Why it appears there is no B (or A, F, etc.) anymore is simply because those particular battery sizes never really caught on commercially, at least on the consumer end of things. The ones that were most popular just ended up being the AA, AAA, C, and D. Now-a-days, because those are the most commonly available to consumers, most manufactures continue to use those battery types over the many other sizes that are available to power their devices. However, B batteries are still made and sold and pack a decent punch for their size, 21.5 mm x 60 mm (.8464 in. by 2.36 in.), producing 1.5 volts and 8350 mAh for the alkaline variety. (For reference, standard alkaline AA’s ring in at 1.5 volts and 2700 mAh). ‘A’ batteries are also still in production, last most commonly used in early-model laptop battery packs. F batteries, on the other hand, are still commonly used within something you can find at your local supermarket- rectangular 6 volt batteries.
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Old 11-25-2019, 10:19 AM   #11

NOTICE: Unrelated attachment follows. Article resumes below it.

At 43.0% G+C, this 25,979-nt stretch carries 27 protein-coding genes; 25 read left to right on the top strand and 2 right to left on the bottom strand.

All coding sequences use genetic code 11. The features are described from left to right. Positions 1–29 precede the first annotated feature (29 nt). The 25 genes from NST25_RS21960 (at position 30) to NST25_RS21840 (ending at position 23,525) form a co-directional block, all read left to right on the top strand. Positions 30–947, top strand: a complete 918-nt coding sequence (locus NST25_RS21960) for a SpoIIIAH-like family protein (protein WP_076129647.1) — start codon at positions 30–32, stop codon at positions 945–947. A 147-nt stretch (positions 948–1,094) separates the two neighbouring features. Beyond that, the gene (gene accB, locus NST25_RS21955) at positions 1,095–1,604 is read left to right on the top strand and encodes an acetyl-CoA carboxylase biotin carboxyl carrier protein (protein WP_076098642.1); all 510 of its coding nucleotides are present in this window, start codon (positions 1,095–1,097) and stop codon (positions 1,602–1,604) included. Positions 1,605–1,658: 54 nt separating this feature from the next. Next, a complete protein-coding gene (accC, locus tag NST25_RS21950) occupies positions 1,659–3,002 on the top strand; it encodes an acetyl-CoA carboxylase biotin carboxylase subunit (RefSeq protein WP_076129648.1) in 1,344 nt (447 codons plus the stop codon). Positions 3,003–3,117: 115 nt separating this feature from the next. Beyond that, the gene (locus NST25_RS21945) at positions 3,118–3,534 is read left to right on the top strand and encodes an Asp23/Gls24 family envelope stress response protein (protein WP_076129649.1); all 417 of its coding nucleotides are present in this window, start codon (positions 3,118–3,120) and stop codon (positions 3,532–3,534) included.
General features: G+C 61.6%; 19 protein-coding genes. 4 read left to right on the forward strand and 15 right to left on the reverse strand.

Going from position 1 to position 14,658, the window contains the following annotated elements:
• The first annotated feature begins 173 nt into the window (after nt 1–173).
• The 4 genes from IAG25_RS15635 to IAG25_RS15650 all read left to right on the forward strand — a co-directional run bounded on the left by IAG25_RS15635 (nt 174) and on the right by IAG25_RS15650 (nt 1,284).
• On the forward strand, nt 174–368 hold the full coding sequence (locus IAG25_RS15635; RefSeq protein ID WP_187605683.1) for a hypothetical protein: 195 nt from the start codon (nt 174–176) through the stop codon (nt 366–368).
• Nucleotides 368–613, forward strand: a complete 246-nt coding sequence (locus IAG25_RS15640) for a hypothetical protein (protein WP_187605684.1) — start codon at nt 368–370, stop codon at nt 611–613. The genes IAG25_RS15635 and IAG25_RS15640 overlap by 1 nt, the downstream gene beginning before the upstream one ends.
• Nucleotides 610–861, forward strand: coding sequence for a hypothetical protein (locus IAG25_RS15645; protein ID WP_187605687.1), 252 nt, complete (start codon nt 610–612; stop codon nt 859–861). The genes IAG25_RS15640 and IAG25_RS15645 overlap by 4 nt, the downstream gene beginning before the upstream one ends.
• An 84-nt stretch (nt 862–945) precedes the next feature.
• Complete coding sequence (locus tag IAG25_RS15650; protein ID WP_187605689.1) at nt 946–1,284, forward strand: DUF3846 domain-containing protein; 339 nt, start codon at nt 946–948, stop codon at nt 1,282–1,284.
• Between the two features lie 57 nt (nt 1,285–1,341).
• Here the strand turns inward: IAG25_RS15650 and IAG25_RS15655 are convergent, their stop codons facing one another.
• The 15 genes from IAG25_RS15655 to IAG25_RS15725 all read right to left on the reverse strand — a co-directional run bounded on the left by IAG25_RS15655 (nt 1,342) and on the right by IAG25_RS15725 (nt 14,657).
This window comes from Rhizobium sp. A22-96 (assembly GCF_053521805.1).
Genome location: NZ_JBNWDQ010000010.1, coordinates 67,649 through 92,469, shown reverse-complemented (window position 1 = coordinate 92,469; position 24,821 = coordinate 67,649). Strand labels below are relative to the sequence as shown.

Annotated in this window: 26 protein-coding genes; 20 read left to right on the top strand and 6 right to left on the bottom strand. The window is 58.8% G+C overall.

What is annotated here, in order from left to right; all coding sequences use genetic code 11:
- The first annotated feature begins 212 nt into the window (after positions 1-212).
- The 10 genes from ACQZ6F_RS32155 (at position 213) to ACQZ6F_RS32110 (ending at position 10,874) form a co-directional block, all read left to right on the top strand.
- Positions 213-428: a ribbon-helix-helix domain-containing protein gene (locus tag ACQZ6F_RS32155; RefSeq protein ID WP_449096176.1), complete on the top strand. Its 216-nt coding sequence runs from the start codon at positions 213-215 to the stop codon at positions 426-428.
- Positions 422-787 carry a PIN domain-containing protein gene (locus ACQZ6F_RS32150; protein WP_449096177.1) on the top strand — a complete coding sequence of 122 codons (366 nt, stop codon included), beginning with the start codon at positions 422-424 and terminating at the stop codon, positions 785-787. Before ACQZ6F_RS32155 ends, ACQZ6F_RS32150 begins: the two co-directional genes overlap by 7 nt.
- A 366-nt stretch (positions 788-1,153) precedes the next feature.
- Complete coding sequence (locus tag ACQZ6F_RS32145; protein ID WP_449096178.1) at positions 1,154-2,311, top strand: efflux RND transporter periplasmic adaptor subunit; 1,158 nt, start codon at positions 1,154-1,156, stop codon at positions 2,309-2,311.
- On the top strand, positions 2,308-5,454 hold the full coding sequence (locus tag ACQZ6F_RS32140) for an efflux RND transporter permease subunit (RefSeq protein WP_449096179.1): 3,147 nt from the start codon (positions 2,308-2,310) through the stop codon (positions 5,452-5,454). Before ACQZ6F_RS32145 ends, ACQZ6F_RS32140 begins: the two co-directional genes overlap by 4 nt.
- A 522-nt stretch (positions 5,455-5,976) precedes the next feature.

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Then The Class E....
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Old 11-25-2019, 11:38 AM   #12
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While I'm at it, when talking about dry cell batteries, whatever happened to size B? Or size A? You got your AA, AAA,AAAA, C, D. No B. No A. Well, I found out. At least there's an answer to the battery naming nomenclature! Oh, and is this what happens when you retire? You sit around wondering about weird crap that doesn't seem to concern anyone else?

If you're interested in what happened to the B cell, I found this article:
The reason there are no A or B batteries today is that there are no more battery operated devices that use vacuum tubes.

The "A" battery provided filament (Heater) voltage and the B battery the high (plate) voltage. I used to have a portable radio that used them. Was the size of a toolbox and the darn batteries only lasted a few hours.